Findings: The banking sector is among the most crucial sectors of the Indian economy, which is accountable for almost every financial activity possibly happening within the country. It acts as a holding hand to the industry involved in credit, transactions, collection, etc. With the disruption of supply chains across the globe, numerous physical business places are closed. Banks are the backbone of the economy. Their stability is critical to continue the system up and to run.

Practical implications: The banking sector aims to supply funding to anyone, say corporate or individuals. The decelerate pace can guide prospective job losses, ground stress in banks’ retail loan books. The banks should design a plan to shield employees and their customers from its spread. It has hit the scope to individuals, small- and medium-sized enterprises, and large corporate. The only obvious thing is that every group has faced an income crunch that threatens economic and financial market permanence.

Significance: The relevance of this study stands on the fact that Covid-19 has begun as a health crisis, quickly extended into a business crisis. This is often not only a health crisis but also depression. The outbreak of Covid-19 has created a huge impact on nations. The nationwide lockdowns have almost faded social and economic life. The global economy was hit hard by the continued coronavirus. The whole world is passing through great uncertainty. As a result, various services sectors, banking sectors, and financial services have suffered through various ups and downs, resulting in economic stress. The uncertain and risky environment has had a severe impact on banks’ asset quality. The coronavirus outburst influenced financial markets and consumer emotions as well.

Details

Big Data: A Game Changer for Insurance Industry
Type: Book
ISBN: 978-1-80262-606-3

Keywords

Book part
Publication date: 31 May 2016

Mikio Takebayashi

This chapter examines the airline performance effect arising from collaboration between airlines and high speed railway (HSR). The analysis presents scenario simulations…

Abstract

This chapter examines the airline performance effect arising from collaboration between airlines and high speed railway (HSR). The analysis presents scenario simulations using a bi-level model, which takes into account the effect of competition among airlines and HSR. Using real data, we examine the Japanese domestic market and the Japan-based international market: the markets consist of Tokyo Metropolitan Area, Osaka Metropolitan Area, Seoul/Korea, Frankfurt/Germany, Paris/France, London/United Kingdom, and Los Angeles/United States. Analysis of the domestic market assumes airlines and HSR compete against each other, and analysis of the international market assumes airlines only compete with each other. Initially, we conduct performance analysis using a simulation that mimics the current relationship between airlines and HSR. Then we present three scenarios for different combinations of collaboration between airline and HSR based on airline alliances. The results from this exercise are then used to examine the impact of the collaboration on the profits of airlines and HSR, passenger’s utility, and the network design of airlines. Last, we show the potential benefit to airlines – profitability, market share, and demand growth – from the airline-HSR collaboration. Our model shows that in Japan: (1) Airlines can improve their profitability in international operations by the collaboration with HSR when airlines set their hubs so they can connect to HSR; (2) The airline which has a lower unit operating cost than rivals and sets its hubs to connect to HSR can improve its joint profit with HSR through collaboration; (3) Airlines that don’t operate domestic flights and don’t set their hubs to connect to HSR encourage increased fare competition by coordinating with HSR, but their profit decreases. Whether these results are generalizable to other regions should be the subject of future study.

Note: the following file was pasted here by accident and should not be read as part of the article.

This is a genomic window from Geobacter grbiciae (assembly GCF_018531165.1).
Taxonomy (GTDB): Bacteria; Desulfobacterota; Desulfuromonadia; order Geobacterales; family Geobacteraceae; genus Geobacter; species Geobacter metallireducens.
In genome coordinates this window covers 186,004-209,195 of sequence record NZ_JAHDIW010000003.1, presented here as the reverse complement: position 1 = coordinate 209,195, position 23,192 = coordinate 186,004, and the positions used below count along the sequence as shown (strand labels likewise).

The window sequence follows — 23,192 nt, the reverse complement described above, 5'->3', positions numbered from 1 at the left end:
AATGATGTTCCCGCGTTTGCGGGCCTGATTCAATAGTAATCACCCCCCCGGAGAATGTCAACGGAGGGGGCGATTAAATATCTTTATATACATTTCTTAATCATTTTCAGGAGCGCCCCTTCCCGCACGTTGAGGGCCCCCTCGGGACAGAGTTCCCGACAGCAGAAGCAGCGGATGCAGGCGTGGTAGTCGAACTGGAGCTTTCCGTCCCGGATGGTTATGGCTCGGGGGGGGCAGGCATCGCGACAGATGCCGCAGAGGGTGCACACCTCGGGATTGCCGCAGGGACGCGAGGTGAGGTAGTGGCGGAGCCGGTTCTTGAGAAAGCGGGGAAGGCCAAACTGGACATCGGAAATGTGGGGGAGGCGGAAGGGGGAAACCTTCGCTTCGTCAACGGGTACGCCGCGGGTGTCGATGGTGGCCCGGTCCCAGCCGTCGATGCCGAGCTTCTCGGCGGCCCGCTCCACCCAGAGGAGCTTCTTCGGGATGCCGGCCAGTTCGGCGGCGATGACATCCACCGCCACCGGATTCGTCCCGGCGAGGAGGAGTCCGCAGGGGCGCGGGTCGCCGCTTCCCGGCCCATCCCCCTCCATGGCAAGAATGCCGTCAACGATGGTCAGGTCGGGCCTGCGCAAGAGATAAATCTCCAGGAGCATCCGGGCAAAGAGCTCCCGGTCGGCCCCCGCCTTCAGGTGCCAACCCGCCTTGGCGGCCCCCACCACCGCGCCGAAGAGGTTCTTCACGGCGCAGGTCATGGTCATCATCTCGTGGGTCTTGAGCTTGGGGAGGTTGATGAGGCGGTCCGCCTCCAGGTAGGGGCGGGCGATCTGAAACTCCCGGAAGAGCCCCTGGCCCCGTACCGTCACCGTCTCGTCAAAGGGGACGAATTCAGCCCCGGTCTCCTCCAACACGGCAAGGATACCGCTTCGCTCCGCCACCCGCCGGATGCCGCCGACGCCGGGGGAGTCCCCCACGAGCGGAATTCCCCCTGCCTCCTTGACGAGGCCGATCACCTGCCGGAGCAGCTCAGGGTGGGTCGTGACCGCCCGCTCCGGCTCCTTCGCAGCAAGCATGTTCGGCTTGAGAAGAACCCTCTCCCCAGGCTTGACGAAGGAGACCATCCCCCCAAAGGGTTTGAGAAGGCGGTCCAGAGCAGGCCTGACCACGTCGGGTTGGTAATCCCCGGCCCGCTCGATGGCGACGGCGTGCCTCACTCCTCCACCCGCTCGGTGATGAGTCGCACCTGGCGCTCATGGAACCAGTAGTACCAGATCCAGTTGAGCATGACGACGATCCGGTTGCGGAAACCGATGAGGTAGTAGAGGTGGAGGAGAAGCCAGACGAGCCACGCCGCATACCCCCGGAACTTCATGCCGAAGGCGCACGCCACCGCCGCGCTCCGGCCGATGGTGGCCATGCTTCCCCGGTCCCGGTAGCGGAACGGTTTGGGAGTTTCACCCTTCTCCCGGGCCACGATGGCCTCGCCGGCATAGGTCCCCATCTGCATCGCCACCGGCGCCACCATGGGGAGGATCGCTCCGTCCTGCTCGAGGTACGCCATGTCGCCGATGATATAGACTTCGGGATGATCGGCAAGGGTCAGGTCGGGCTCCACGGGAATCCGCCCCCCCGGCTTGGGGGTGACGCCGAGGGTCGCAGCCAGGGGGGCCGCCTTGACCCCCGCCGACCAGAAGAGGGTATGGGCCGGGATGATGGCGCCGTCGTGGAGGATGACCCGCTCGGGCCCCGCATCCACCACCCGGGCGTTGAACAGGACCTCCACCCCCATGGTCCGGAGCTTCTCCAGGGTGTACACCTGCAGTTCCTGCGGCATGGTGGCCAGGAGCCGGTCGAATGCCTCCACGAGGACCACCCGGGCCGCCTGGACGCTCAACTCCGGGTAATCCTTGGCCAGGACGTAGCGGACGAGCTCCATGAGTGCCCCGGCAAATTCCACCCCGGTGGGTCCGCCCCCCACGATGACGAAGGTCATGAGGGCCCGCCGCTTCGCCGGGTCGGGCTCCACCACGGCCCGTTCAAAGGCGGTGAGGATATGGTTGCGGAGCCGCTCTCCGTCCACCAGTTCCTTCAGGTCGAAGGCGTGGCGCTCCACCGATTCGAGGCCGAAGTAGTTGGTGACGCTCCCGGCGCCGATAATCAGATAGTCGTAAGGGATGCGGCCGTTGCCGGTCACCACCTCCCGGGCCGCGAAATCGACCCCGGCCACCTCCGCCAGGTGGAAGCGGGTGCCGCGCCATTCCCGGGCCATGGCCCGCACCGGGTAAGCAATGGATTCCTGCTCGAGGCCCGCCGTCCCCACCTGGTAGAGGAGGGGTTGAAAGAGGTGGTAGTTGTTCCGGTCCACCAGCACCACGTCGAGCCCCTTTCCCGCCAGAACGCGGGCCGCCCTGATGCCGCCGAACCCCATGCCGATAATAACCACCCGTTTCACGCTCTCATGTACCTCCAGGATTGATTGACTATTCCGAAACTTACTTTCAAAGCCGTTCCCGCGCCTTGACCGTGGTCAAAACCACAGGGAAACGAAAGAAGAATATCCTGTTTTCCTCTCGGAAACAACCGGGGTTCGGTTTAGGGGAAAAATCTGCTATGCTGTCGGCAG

Details

Airline Efficiency
Type: Book
ISBN: 978-1-78560-940-4

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Article
Publication date: 11 March 2022

Sakshi Malik and Simrit Kaur

Despite being a global public–private partnerships (PPPs) leader, the Asian region is characterised by a wide PPP-divide, wherein select countries attract majority of PPP…

Abstract

Purpose

Despite being a global public–private partnerships (PPPs) leader, the Asian region is characterised by a wide PPP-divide, wherein select countries attract majority of PPP projects, while other countries fail to attract the requisite PPP investments. Against this background, the purpose of this study is to investigate the determinants of PPP projects in Asia.

Design/methodology/approach

Using quantitative methods on secondary data, this study analyses the macroeconomic determinants of value and number of PPPs in Asia for the period 2010–2019. The methodology relies on panel fixed effects, random effects, two-step system generalised method of moments and negative binomial regression.